I've now moved the beans into a warm cupboard as I was worried about temperature fluctuations.

Martin Christy
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http://www.seventypercent.com

Martin Christy Editor www.seventypercent.com
December 9, 2006
6:58 pm
aguynamedrobert
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Hey Martin...Has what day are you on now? Has any of the pulp started to liquify yet? hum....well this is definitely going to teach us a lot about small batch fermentation...of all the people in the past, how many people got something like this right the first time? lol...this is the fun stuff...finding the information out through trial and error...keep us posted...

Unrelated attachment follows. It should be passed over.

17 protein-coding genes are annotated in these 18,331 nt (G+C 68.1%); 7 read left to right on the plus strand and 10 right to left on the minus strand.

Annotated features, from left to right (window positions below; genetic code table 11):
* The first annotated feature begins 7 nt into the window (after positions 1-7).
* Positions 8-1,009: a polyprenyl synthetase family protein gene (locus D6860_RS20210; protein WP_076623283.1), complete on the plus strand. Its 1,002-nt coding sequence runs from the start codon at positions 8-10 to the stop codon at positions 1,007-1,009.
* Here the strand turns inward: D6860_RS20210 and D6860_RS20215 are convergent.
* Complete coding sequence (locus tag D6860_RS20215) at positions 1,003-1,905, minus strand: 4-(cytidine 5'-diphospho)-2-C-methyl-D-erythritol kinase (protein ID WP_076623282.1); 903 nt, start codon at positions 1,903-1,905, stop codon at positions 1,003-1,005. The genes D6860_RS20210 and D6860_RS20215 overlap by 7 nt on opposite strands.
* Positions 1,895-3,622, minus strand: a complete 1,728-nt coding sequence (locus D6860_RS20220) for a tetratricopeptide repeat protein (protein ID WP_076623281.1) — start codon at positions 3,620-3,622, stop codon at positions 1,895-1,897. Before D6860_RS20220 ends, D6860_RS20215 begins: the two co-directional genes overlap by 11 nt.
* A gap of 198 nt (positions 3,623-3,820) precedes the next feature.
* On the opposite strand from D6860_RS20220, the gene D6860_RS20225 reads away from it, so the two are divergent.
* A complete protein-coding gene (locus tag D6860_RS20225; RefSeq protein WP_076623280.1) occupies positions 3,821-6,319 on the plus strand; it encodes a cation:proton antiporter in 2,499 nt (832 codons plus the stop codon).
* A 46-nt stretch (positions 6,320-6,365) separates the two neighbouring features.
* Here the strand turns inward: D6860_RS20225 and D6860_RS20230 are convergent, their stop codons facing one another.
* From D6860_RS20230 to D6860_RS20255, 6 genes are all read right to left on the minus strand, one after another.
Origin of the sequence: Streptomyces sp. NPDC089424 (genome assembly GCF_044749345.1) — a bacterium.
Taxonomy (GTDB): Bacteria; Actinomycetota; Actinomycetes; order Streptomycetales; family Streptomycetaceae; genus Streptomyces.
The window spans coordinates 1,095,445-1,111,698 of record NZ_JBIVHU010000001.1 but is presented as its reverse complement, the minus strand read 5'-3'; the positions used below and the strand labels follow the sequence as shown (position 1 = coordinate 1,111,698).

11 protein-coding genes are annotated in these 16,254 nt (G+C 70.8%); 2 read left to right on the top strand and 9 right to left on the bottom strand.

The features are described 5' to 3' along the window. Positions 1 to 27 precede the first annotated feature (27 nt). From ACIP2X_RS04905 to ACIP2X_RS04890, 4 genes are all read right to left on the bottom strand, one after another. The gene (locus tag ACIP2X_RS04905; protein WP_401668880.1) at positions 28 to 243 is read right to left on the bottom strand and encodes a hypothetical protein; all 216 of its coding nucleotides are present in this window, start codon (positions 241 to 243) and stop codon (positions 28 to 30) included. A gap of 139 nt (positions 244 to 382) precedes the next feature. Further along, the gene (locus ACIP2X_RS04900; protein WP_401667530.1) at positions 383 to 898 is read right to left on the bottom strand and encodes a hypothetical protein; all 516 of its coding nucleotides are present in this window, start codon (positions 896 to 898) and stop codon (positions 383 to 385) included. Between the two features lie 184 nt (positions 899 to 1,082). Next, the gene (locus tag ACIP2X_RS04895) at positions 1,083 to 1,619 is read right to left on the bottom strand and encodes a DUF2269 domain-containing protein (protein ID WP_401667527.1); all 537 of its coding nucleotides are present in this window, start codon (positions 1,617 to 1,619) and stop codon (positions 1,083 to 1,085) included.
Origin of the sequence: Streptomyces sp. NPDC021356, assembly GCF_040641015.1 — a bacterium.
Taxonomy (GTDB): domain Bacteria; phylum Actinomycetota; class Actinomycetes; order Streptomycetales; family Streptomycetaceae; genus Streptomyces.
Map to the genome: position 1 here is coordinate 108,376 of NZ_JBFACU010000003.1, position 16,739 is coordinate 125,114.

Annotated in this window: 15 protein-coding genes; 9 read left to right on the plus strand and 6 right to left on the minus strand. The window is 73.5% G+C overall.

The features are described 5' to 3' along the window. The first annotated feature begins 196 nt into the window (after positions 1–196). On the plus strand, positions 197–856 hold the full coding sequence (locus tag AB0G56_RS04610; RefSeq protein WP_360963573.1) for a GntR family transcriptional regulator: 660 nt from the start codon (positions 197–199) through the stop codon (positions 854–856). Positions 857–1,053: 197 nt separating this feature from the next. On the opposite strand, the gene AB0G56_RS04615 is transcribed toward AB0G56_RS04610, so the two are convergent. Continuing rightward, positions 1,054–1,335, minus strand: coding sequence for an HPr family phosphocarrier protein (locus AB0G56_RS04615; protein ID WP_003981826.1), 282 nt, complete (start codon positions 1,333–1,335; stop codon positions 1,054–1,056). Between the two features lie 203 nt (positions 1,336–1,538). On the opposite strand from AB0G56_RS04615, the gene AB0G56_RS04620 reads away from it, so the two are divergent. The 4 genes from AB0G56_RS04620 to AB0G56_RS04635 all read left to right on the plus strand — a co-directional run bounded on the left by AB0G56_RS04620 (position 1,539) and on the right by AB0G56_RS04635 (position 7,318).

Robert
http://www.chocolateguild.com

Some Chocolate Guy http://www.chocolateguild.com
December 10, 2006
12:35 am
Martin Christy
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Day 3 now. It's maybe going right, but then what do I know! It could be liquifying, but the pulp is still on the pods. It is certainly changing though. Also there is a faint smell of fermentation, not one of mould. It's not unpleasant and a little woody. Will post another photo soon.

Martin Christy
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http://www.seventypercent.com

Martin Christy Editor www.seventypercent.com
December 10, 2006
2:56 pm
Martin Christy
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I've put photos of day 4 at http://www.seventypercent.com/pod/?p=89/

Martin Christy
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Martin Christy Editor www.seventypercent.com